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WeWork announced today that it has acquired Salt Lake City startup Teem as the coworking startup continues its quest to prove itself as a tech company.

Wired was the first to report on the news. According to Wired’s two sources, WeWork spent about $100 million on the deal. When reached by VentureBeat, a WeWork spokesperson declined to comment on the size of the deal.

Teem, founded in 2012, develops facility management software. Basically, it’s a meeting room booking system souped up with analytics tools to help companies figure out things like which rooms are being underutilized or when it’s time to purchase new tech for a conference room. Its more than 2,800 customers include Airbnb, Slack, Lyft, and Box.

“Teem has always had one goal in mind: to create an amazing workplace experience by eliminating hurdles to office productivity,” Teem cofounder and CEO Shaun Ritchie said in a press release. “In joining WeWork, we have found a true partner to support our continued growth and scale as we look to serve many more enterprises around the globe.”

“Acquiring Teem means bringing in a talented group of over 100 people to help us create a better, more efficient workplace experience for enterprises around the globe,” WeWork chief product officer Shiva Rajaraman said in a press release.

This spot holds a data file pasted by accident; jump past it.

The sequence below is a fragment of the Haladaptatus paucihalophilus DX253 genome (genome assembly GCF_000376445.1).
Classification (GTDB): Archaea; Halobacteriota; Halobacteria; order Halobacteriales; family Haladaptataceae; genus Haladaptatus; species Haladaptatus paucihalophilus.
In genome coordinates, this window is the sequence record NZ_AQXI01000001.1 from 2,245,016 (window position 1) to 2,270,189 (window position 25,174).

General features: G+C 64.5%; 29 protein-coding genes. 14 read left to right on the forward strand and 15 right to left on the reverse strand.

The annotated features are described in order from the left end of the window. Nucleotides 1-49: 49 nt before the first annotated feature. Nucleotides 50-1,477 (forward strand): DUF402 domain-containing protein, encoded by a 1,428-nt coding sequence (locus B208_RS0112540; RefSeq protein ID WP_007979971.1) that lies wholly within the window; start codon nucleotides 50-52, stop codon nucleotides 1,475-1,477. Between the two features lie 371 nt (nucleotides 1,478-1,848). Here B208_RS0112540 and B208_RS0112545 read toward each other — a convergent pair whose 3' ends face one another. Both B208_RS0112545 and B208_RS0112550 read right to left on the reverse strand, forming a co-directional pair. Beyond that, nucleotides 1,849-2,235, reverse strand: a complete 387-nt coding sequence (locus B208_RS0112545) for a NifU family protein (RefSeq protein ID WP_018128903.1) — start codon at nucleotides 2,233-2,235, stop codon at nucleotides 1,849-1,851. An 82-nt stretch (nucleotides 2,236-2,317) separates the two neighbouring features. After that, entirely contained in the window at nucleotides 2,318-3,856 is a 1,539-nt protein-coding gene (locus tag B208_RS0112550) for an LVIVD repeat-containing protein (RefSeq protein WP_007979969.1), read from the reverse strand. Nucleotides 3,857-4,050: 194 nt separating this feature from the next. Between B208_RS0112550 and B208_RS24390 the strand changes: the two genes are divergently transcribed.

Teem will continue to operate as an independent business line in Salt Lake City. But its software will also be integrated into Powered by We offerings — WeWork’s bundled design, facility management, and technology services that it offers to companies with more than 1,000 employees. Launched earlier this year, Powered by We now has “more than 30 projects in the pipeline,” according to WeWork.

Salt Lake City, with its growing tech hub, should offer WeWork close proximity to plenty of future customers, as well as to tech hubs that Bay Area companies are interested in expanding to, including Austin, Denver, and Phoenix. WeWork doesn’t currently have any coworking spaces in Utah, but one is coming soon, according to its website.

WeWork, for its part, has battled skepticism from the past year on how it plans to deliver on its $20 billion valuation. Critics say that WeWork is just a glorified real estate company. As of August, WeWork was the second largest office tenant in NYC. Powered by We — and the Teem acquisition — will be critical as WeWork tries to prove that its massive real estate footprint will translate into lucrative enterprise software services.

Teem marks at least the second nine-figure acquisition for WeWork this year — the company acquired Chinese coworking space NakedHub in April for $400 million.

VentureBeat has also reached out to Teem’s Ritchie for comment, and will update this story if we hear back.

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